As students arrive at school, Principal Teressa Gatza is outside Challenger Elementary School happily welcoming students. She seems to know each student by name as she greets them with a high-five, a “Good morning,” a positive pep talk…or all three! “Make it a great day,” she says to one, while fist-bumping another and telling yet another, “Be amazing!” In between greeting students, she chats with parents as they drop off their kids. She calls this morning ritual the best moment of every day.
It sets the tone for the day. “It matters when children know you’re excited and happy to see them upon arrival,” she says. And it doesn’t stop there. Inside the building, teachers stand outside their classrooms, smiling, hugging, and greeting their students with a demeanor that is as bright and cheery as the colorful walls of their classrooms.
“This is very intentional,” says Gatza, who’s in her 8th year as principal of the school in Kentwood, MI., which borders Grand Rapids. Making certain students feel good about being in school sets a foundation for learning that’s key to building the success of the school’s approximately 360 students in grades K through 5. “Kids don’t learn from people they don’t like.”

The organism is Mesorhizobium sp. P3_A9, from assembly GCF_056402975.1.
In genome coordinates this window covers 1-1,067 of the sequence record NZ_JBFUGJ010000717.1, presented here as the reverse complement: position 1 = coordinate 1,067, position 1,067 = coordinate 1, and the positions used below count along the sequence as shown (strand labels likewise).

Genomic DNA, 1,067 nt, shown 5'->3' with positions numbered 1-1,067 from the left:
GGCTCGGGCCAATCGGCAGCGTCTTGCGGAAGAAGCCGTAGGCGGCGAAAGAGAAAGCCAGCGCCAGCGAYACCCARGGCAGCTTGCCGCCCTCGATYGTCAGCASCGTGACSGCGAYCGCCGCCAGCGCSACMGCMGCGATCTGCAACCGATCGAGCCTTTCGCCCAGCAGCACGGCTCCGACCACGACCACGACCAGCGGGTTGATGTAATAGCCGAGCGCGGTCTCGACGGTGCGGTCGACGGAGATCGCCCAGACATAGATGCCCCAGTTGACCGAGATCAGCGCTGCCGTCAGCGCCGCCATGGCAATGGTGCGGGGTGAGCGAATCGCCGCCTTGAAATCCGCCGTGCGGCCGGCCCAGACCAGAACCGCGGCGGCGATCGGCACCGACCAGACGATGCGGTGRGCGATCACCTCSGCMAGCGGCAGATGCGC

The majority of students at Challenger come from low-income households and are students of color. And it’s among that very population that Challenger shows remarkable progress, making this school a true outlier in the state. While students’ scores are not yet where school leaders want them to be, The Education Trust-Midwest’s analyses show consistent and above average growth in math and English Language Arts, notably for students from economically disadvantaged backgrounds, Black students and English Learners.
The formula that leads to the school’s results is intentional. It includes assessing where each student stands academically and targeting instruction and support to bring them up to or beyond grade level. But everything starts with making sure each student feels recognized and cared for.
“We believe in making sure all students have a strong sense of belonging at Challenger and that all students feel seen and heard,” Gatza says.
The culture of caring that’s evident throughout the school builds on a national initiative the school has utilized for the past several years called, “Capturing Kids Hearts.” Their implementation of the program has led Challenger to be recognized as a Capturing Kids Hearts National Showcase School for the past five years in a row.